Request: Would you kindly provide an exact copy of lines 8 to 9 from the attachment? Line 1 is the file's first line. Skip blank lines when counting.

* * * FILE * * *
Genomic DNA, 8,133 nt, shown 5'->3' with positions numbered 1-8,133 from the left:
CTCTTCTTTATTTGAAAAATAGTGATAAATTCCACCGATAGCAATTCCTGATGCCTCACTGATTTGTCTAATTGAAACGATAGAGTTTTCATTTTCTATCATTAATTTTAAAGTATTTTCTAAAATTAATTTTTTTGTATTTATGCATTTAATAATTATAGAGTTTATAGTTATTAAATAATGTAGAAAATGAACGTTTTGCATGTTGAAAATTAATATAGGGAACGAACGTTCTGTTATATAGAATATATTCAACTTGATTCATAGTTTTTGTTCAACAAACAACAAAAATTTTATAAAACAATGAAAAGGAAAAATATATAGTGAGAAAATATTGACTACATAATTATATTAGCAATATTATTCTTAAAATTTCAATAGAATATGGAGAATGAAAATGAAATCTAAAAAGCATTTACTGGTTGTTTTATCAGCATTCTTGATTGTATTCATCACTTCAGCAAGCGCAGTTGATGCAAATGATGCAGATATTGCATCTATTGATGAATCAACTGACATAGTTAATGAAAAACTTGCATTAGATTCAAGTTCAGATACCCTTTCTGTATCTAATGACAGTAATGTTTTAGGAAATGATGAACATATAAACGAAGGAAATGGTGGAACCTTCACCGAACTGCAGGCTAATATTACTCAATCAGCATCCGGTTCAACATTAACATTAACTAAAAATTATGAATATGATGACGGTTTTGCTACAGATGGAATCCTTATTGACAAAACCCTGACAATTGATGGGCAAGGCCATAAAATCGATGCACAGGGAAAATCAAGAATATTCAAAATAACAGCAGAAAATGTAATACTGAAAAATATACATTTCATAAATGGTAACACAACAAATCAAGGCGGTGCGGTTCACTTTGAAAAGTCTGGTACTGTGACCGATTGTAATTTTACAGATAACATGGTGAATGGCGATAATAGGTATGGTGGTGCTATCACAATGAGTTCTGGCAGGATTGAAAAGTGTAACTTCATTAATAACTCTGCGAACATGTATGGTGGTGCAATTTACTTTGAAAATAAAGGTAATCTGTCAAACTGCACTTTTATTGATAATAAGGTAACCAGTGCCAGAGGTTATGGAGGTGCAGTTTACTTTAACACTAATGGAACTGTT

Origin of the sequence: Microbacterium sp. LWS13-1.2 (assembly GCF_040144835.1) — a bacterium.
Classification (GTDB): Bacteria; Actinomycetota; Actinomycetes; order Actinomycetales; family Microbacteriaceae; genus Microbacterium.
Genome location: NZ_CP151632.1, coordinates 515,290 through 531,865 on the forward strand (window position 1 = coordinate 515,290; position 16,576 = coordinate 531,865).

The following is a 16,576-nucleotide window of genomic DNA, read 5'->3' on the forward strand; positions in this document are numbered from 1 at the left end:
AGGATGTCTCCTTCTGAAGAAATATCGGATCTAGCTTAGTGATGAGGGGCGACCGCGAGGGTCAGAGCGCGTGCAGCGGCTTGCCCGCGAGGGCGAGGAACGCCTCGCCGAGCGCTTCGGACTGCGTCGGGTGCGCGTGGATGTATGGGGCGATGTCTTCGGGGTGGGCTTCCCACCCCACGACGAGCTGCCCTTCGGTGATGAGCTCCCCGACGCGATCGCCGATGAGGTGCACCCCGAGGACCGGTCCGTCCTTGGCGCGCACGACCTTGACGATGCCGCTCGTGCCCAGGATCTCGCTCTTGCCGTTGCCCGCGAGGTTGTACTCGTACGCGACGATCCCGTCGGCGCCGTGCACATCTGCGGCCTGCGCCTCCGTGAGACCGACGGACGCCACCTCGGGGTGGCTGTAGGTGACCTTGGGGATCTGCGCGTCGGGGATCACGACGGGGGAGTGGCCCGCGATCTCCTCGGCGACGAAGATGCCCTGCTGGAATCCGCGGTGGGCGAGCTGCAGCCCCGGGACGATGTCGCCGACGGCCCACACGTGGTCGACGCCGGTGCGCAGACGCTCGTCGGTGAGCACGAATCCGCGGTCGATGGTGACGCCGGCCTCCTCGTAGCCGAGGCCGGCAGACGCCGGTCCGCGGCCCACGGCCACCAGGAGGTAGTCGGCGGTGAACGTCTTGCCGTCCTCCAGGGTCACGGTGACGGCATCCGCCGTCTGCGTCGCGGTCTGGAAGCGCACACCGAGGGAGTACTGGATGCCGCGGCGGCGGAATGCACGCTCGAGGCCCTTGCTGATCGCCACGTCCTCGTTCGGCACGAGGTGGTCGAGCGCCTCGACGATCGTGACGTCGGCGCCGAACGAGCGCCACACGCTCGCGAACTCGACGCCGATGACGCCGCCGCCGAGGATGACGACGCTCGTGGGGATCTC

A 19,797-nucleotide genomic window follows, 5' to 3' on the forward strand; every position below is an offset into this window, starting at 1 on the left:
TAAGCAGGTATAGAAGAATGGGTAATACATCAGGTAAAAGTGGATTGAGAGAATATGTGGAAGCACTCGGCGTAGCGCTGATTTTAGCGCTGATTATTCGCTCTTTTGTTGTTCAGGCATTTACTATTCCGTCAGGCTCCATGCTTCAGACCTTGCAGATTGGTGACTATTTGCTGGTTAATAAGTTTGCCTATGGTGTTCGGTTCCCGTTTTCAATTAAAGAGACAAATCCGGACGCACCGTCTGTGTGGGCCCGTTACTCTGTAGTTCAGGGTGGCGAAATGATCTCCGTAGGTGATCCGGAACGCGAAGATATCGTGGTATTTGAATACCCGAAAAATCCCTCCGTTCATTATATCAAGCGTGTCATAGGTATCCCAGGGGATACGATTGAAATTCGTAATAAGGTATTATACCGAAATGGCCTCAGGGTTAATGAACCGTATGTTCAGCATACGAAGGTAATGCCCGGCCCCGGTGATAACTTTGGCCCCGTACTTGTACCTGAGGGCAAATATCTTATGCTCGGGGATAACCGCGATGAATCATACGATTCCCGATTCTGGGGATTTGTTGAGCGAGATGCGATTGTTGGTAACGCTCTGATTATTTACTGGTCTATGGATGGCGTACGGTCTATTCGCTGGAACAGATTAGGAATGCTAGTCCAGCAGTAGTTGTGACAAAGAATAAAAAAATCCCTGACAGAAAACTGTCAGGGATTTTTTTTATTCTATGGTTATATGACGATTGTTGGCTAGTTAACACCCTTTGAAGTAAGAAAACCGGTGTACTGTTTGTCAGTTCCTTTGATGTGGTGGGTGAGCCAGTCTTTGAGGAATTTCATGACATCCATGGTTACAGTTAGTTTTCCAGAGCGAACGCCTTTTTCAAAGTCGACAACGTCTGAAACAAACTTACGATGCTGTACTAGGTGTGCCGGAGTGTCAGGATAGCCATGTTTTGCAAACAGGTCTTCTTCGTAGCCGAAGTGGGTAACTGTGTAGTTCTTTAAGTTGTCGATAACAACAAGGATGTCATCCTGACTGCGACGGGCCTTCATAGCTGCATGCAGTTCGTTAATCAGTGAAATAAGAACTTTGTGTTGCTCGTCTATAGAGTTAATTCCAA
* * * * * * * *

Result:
A 19,797-nucleotide genomic window follows, 5' to 3' on the forward strand; every position below is an offset into this window, starting at 1 on the left:
TAAGCAGGTATAGAAGAATGGGTAATACATCAGGTAAAAGTGGATTGAGAGAATATGTGGAAGCACTCGGCGTAGCGCTGATTTTAGCGCTGATTATTCGCTCTTTTGTTGTTCAGGCATTTACTATTCCGTCAGGCTCCATGCTTCAGACCTTGCAGATTGGTGACTATTTGCTGGTTAATAAGTTTGCCTATGGTGTTCGGTTCCCGTTTTCAATTAAAGAGACAAATCCGGACGCACCGTCTGTGTGGGCCCGTTACTCTGTAGTTCAGGGTGGCGAAATGATCTCCGTAGGTGATCCGGAACGCGAAGATATCGTGGTATTTGAATACCCGAAAAATCCCTCCGTTCATTATATCAAGCGTGTCATAGGTATCCCAGGGGATACGATTGAAATTCGTAATAAGGTATTATACCGAAATGGCCTCAGGGTTAATGAACCGTATGTTCAGCATACGAAGGTAATGCCCGGCCCCGGTGATAACTTTGGCCCCGTACTTGTACCTGAGGGCAAATATCTTATGCTCGGGGATAACCGCGATGAATCATACGATTCCCGATTCTGGGGATTTGTTGAGCGAGATGCGATTGTTGGTAACGCTCTGATTATTTACTGGTCTATGGATGGCGTACGGTCTATTCGCTGGAACAGATTAGGAATGCTAGTCCAGCAGTAGTTGTGACAAAGAATAAAAAAATCCCTGACAGAAAACTGTCAGGGATTTTTTTTATTCTATGGTTATATGACGATTGTTGGCTAGTTAACACCCTTTGAAGTAAGAAAACCGGTGTACTGTTTGTCAGTTCCTTTGATGTGGTGGGTGAGCCAGTCTTTGAGGAATTTCATGACATCCATGGTTACAGTTAGTTTTCCAGAGCGAACGCCTTTTTCAAAGTCGACAACGTCTGAAACAAACTTACGATGCTGTACTAGGTGTGCCGGAGTGTCAGGATAGCCATGTTTTGCAAACAGGTCTTCTTCGTAGCCGAAGTGGGTAACTGTGTAGTTCTTTAAGTTGTCGATAACAACAAGGATGTCATCCTGACTGCGACGGGCCTTCATAGCTGCATGCAGTTCGTTAATCAGTGAAATAAGAACTTTGTGTTGCTCGTCTATAGAGTTAATTCCAA